Here is the truth: the world we live in is a world where people present their shiniest, most perfect faces to the lens, broadcast it far and wide, all the while crossing their fingers behind their backs.

Beneath, behind and beyond, things might be shit. Things are probably shit. Things might be falling apart in ways you can’t even imagine. Or, they might just be feeling a bit blue because the inevitable return of the rain means that they won’t feel really, properly warm in a park in the sun until June, and that sucks.

Warm in a park

We all do it: hide the flaws and the fuck ups. Nobody posts the stains and the failures to their Facebook wall. 

You probably do it too, because you’re only human and because a problem shared isn’t always a problem halved: sometimes it’s a problem gone viral, insidious, thrown back in your face again and again. Sometimes talking about it is nothing more than an echo of the fact that things have gone wrong, again, and nobody can fix them. 

Your responsibility to yourself, though, behind that serene and smiling face is to find things that make you feel good, and do them. Do them to help yourself, and do them to fix the small stuff. I am not you, and I do not know what makes you feel good, and if that thing is killing babies, then don’t do that. But if you’re feeling a little off, or a little low, here are a list of things that make me feel good that you could try. Here is what I do. 

Have a bath

Run it hot, run it deep, fill it with things that smell good (not Sunday roast), then sink your sweaty, dirty self in there and mull. Mull like Harry Potter in the Prefect’s bathroom. Stew like a tea-bag. Or set up Netflix on your laptop on the toilet seat and empty your mind of everything except the heat and the un-knotting.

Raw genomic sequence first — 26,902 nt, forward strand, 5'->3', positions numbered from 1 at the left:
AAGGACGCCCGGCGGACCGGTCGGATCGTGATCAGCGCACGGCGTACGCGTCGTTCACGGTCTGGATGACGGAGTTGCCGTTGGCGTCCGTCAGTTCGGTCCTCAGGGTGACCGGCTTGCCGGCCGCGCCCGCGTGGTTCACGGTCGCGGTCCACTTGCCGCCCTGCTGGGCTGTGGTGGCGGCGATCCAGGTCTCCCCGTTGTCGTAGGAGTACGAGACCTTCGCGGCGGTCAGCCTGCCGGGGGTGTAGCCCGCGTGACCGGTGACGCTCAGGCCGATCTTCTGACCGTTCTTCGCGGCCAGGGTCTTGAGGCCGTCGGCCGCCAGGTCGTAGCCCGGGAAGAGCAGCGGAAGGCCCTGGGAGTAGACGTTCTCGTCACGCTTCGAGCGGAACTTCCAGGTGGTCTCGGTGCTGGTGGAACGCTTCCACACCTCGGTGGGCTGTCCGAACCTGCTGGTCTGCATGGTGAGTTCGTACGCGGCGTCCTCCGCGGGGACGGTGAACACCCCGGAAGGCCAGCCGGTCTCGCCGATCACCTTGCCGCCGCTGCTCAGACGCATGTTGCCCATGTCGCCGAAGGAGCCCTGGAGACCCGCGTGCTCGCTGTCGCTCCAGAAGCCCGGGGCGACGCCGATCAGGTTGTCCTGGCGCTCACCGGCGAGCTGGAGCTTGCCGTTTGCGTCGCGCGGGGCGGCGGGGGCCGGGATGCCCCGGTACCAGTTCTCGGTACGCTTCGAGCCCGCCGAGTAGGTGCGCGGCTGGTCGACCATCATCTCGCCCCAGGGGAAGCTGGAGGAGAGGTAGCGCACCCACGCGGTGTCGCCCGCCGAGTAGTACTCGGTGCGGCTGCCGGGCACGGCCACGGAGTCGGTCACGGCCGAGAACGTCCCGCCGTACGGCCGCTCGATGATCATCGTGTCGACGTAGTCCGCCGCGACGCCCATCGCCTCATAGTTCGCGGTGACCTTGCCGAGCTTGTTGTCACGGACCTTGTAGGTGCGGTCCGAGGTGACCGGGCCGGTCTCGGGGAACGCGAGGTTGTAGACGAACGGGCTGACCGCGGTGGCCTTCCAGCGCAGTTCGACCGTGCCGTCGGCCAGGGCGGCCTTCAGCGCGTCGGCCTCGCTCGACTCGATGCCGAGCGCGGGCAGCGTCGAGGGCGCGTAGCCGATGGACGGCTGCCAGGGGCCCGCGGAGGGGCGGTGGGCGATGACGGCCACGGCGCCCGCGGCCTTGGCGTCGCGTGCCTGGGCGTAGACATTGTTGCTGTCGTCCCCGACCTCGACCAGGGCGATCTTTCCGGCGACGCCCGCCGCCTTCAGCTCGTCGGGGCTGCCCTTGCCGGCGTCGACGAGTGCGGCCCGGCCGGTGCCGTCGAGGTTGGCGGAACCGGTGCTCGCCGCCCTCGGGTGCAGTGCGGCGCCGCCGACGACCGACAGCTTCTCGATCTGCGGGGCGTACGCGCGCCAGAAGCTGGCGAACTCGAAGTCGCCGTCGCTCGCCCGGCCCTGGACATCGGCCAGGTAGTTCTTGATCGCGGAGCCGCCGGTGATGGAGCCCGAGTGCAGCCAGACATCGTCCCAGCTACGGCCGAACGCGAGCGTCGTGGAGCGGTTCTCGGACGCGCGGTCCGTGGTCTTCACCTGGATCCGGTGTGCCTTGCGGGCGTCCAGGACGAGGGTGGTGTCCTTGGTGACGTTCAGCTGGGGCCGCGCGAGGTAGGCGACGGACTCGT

Look at pictures of the Good Stuff

One good thing about those shiny happy pictures is that they’re forever; captured moments that you can revisit, and step back into. Whether that’s snaps of yourself as a child, or last year, when you felt a little more yourself, it’s OK to go back. Just remember to turn back around when you’re done, and remember that there are plenty more pictures to be taken, and that they might be even better.

Re-read or re-watch something that delights you

For me it’s Grey’s Anatomy and Gilmore Girls; anything by Marian Keyes or Enid Blyton; everything featuring Jessica and Elizabeth Wakefield. Titanic. Stardust. Chick flicks, re-runs, videos of babies laughing. Sue me. Find your pleasure and use it. It’s not going to run out.

Change something small

For me, it’s usually my hair – a fringe trim, or a colour change. It might be re-arranging your room, though, or a different lipstick hue, or an altered commute. Something new for breakfast or a different bedtime. Just shake things up, a tiny bit, not enough to tip them over, but enough to remind yourself that you’re the one in control here, and that keeping things exactly the same can sometimes be twice as damaging as wrecking them altogether. 

Throw something away

We hang on to an awful lot of baggage, in the form of stacks of old papers, reams of discoloured memories, wrappers, bottles, scraps of fabric. Empty things and broken things. Discard something you don’t need, whether it’s something you never really needed, or something you’ve outgrown. You don’t have to keep it all around you, especially if it’s weighing you down. You owe nothing to your things. 


Clean something

Don’t get down on your knees and scrub at the yellowed ring on your rented toilet like it did something cruel to your mother – just blow the dust off something, or go to town on your stained and smeared wineglasses. Alternatively, watch videos of things being waterblasted. Just as satisfying, with none of the grind.

Contact someone

You’ve probably left someone behind that you still love. Chances are, they’re still there.

Buy something you want

This doesn’t make you materialistic, and it doesn’t make you shallow. Buying something that gives you pleasure – a hat, a ring, a 12-inch dildo – is nothing more or less than giving someone you like something you know they’ll like. You’d do it for your friend. There’s no harm in being that friend to yourself.

Make a plan

The future, whether you want to hear it or not right now, is sitting there, blank and waiting. So pencil something on it that makes you happy – a trip, or a movie, or a date, or a day to yourself – to remind yourself that it is yours to write on, to alter and change and fuck up and smooth out and write on again, and it always was.

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